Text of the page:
January 31, 2020

From Olive Wood, MSW Intern


While it may seem like we’ve come a long way in terms of making our communities safe for queer and trans people, our bodies, our presence, and our safety are all still up for debate in many spaces; as if our existence is akin to whether or not one prefers coffee or tea. As a small, white-cis lesbian, I embody a significant amount of privilege that many other LGBTQ+ community members do not. Still, I cannot explain to you just how many countless hours of my life I have spent—hours I’ll never get back—researching what restaurants my girlfriend and I should go to where we won’t feel that immediate, gut-twisting I-don’t-belong-here sensation, what towns are safe to travel to, and what doctors and therapists won’t squirm when I come out to them. In my professional life, I have spent way too much time dodging questions about my personal life with past employers and coworkers (which inevitably only resulted in more curiosity, and eventually, being outed). This is all to say, I am keenly aware that my safety is in a constant state of negotiation with my environment. Even with the power and privilege I do have, the threat of harassment and isolation as I walk around in the world often weighs heavy.

It is important to note, however, that in addition to my experience, other LGBTQ+ people are placed in much higher and different types of danger, especially trans women and gender non-conforming (GNC) people of color. In fact, the Human Rights Campaign (HRC) recently published their 2019 report on Fatal Anti-Transgender Violence in the United States and found that at least 22 trans women were murdered in 2019 alone, and over 91% of them black women. “At least” is an important phrase to underscore because this data is largely inconclusive. Trans and GNC people’s deaths are consistently erased by perpetrators, the media, law enforcement, the criminal justice system, school systems, and other oppressive forces. Hundreds have been killed since the HRC began tracking trans people’s deaths, and hundreds more deaths have gone unreported. And yet, even as I report these findings to you, I can find almost no information about who killed these women—more maddening evidence that in our current state of affairs, safety is a non-negotiable for perpetrators of black and anti-trans violence.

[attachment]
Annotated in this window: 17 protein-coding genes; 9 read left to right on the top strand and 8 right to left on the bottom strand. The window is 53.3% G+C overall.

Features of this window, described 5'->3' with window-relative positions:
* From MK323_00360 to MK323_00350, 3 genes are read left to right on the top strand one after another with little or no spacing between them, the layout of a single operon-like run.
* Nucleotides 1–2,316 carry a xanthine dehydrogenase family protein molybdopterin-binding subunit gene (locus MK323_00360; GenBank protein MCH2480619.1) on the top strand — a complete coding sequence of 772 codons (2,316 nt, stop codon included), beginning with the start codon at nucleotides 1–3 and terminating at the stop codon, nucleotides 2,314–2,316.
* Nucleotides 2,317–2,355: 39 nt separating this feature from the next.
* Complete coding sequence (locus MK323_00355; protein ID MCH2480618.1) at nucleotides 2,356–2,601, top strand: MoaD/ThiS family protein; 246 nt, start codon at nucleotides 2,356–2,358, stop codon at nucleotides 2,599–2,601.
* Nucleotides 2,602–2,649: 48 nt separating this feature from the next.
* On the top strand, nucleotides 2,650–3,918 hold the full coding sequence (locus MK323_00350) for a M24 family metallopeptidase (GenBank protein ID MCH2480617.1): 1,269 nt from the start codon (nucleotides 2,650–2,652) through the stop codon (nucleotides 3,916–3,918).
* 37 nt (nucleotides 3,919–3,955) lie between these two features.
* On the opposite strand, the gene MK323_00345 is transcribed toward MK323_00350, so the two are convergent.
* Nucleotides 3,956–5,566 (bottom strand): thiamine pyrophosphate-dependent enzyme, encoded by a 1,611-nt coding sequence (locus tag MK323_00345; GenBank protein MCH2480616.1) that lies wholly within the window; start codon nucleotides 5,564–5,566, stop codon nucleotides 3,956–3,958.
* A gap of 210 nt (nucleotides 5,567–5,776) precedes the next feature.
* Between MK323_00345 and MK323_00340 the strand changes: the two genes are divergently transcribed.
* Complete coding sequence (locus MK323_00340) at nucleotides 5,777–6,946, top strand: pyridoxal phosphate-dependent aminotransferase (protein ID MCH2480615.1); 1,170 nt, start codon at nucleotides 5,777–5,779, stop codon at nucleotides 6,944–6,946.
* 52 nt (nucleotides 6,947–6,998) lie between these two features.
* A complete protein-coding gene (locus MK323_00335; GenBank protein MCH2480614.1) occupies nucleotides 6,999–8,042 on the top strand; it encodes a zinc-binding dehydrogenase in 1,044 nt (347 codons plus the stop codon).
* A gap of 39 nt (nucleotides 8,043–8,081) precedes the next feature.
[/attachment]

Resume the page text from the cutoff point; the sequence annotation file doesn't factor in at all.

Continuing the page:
Circling back to happenings here at Trauma Informed Oregon, a few weeks ago we held a listening session for LGBTQ+ community members who serve the LGBTQ+ population in Portland to learn more about how trauma-informed care (TIC) has shown up in their work and communities. As an MSW intern, I was curious about the listening session process as I’d never attended one before (I was born and raised in New York, where listening in general is scant). I also felt pulled to attend as a member of LGBTQ+ community myself. The discussion was rich; our guests explored complex and pertinent issues both within and outside the LGBTQ+ community. Some of the discussion themes included the duality of being black and queer, the specific trauma and isolation black queer femmes face in the world and in systems, the erasure that queer people of color face within the LGBTQ+ community, the lack of representation of queer people in professional environments, and the whitewashing of the acronym “LGBTQ+”. When the dialogue shifted to recommendations, participants were clear that organizations implementing TIC should a) hire queer people of color to do meaningful work (and be more clear on hiring values in general) b) recognize that some “TIC work” has been done in queer spaces already without being explicitly named as such, and c) place value on and hold space for different ways of expressing emotion and processing, especially when they deviate from white cis-hetero ways of being.